Along with my giant lp collection used both as leisure and business as a vendor. I also collected a large amount of cassette soundtracks. in which I also sold on my vending tables over the years. Matter of fact I still have many sealed copies of DELERUE, BARRY MORRICONE,ETC ETC soundtracks on cassettes.
Also bought 8-Tracks and I remember getting Goldsmith's QB VII. With the extra bonus that my Dad had an 8-Track Player in his Chrysler Town & Country Station Wagon. I think I was the only kid ever blasting Goldsmith's Emmy Winning Score, cruising down the streets of San Jose. Well, not blasting. Dad did have some rules. I had PATTON on 8-Track too!
The first soundtracks I owned were the Star Wars trilogy cassettes. I also had Indiana Jones Temple of Doom & Last Crusade on tape, and Jurassic Park. It wasn't that long after I started listening to scores on their own that I got a CD player, so I don't have that many tapes. Once I started building my CD collection though, I would make lots of mix tapes especially for use in the car, since that was before CD burners became commonplace, and cars didn't come with CD players yet. I still have a shoebox full of mix tapes buried in a closet somewhere.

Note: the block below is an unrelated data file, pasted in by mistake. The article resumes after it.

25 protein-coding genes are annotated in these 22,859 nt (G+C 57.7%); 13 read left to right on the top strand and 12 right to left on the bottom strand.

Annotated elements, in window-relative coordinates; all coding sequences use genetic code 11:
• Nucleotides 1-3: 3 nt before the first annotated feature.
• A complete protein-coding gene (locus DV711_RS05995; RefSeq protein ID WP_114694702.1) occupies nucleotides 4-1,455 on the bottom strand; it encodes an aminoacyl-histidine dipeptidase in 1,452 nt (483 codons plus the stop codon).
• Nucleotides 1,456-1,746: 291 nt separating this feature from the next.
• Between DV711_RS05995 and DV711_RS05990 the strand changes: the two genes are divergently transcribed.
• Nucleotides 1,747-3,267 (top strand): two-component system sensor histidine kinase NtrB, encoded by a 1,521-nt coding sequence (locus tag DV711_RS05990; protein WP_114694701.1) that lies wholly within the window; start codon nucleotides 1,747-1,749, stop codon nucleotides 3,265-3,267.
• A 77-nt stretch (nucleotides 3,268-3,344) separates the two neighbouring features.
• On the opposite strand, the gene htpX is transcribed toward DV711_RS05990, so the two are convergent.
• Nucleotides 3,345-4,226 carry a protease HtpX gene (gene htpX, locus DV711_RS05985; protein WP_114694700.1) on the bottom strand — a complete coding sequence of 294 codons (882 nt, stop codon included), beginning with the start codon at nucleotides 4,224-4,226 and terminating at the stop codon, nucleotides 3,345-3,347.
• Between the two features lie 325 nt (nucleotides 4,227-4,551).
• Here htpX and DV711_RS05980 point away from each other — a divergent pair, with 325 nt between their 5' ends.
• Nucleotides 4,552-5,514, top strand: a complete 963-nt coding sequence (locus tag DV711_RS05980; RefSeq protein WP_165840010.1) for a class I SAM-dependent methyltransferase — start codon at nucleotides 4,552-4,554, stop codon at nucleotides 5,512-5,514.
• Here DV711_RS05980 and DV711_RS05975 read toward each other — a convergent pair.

I think there popularity were there convenience. The first gadget besides a transistor radio in which you travel with your music. The late 70's the JAPANESE came up with the Walkman and one could listen to the music they want wherever they went. Even the subways, where radio receptions were impossible. It was very helpful for people on the go. God knows how many soundtracks I listen to on the way to work and back in the 80's on subways, buses or walking.
Yeah, I bought my very first score on cassette, Jurassic Park, on 1993 or maybe 1994. Along with some non-film music, I think I had also 1492 by Vangelis. Fortunately, I made the transition to CD a few months later.
Only film music I ever bought on cassette was on the Arcade label and it was Hollywood Greats. In the 70s Arcade and K-Tell used to advertise 20 track LPs of various kinds, usually chart pop music. And here was a collection of my favourite musical numbers including Singin' in the Rain.
But in a way cassettes were my intro to film music collecting, as a kid, as I recorded lots of movie and tv themes direct off tv with the recorder's microphone pointing at the telly (as we Brits call it). This meant that some had the neighbour's dog barking, folks knocking at the door etc.
When I was old enough to buy my own stuff, I made many compilations of movie music on cassette for my friends to show how good it was, and not just 'background' music, as many non-film music appear to think it is.